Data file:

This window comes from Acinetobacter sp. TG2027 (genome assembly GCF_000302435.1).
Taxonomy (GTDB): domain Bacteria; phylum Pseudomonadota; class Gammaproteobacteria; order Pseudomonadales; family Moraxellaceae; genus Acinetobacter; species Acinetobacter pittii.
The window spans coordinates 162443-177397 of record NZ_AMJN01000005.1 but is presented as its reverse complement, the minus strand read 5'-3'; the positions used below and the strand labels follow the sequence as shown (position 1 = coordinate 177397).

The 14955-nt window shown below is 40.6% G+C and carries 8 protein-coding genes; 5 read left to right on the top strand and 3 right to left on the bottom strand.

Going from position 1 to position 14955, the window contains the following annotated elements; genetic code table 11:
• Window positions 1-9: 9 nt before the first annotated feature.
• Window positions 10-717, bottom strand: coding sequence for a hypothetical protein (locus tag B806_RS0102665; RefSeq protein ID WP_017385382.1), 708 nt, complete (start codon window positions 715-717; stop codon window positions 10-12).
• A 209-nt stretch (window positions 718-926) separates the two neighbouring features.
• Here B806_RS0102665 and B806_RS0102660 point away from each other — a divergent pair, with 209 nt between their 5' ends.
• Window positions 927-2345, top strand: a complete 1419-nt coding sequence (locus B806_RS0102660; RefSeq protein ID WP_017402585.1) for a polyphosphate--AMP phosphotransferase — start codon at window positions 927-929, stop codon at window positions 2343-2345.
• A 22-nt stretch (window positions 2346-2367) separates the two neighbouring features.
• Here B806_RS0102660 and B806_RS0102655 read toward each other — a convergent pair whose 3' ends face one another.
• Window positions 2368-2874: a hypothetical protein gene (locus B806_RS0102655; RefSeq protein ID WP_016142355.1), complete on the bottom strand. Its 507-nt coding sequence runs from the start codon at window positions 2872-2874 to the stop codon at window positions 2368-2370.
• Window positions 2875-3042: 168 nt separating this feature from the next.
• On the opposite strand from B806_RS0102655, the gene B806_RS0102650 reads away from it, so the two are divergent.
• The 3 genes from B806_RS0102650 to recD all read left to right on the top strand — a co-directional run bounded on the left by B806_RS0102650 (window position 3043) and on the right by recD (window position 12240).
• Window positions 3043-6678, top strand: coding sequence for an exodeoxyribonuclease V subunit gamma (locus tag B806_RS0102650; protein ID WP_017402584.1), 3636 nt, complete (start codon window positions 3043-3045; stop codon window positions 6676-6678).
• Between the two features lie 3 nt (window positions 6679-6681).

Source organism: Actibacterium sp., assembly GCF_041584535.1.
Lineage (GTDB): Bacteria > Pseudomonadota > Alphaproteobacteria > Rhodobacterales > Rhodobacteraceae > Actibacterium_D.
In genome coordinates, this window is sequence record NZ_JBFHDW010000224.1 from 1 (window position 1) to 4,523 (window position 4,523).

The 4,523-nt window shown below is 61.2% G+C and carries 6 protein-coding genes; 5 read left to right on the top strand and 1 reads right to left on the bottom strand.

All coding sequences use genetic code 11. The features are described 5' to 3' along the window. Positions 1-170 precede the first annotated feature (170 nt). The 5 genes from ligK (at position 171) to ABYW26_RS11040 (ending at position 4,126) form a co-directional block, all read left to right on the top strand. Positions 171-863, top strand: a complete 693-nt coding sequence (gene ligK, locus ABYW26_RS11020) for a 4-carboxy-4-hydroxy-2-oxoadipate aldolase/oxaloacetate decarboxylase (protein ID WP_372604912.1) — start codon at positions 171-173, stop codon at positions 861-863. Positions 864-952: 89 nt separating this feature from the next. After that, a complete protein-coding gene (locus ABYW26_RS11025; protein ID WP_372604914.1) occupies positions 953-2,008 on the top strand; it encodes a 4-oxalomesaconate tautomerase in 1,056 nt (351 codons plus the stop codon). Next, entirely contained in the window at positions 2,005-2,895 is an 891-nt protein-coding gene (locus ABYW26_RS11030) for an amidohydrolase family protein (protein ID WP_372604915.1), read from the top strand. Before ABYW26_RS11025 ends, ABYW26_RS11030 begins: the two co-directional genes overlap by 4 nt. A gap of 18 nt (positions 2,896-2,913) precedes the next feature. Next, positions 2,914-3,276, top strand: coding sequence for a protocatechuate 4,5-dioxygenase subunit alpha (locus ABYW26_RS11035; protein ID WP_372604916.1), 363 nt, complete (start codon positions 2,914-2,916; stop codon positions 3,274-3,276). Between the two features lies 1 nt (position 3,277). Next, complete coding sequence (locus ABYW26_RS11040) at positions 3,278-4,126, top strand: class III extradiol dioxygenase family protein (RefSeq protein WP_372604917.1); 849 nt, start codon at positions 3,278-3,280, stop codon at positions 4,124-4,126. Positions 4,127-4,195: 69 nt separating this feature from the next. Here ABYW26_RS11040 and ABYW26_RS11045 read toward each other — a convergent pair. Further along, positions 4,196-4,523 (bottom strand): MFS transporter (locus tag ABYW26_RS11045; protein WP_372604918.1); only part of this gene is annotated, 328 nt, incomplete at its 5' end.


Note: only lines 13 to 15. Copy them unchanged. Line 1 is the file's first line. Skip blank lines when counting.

• Window positions 2368-2874: a hypothetical protein gene (locus B806_RS0102655; RefSeq protein ID WP_016142355.1), complete on the bottom strand. Its 507-nt coding sequence runs from the start codon at window positions 2872-2874 to the stop codon at window positions 2368-2370.
• Window positions 2875-3042: 168 nt separating this feature from the next.
• On the opposite strand from B806_RS0102655, the gene B806_RS0102650 reads away from it, so the two are divergent.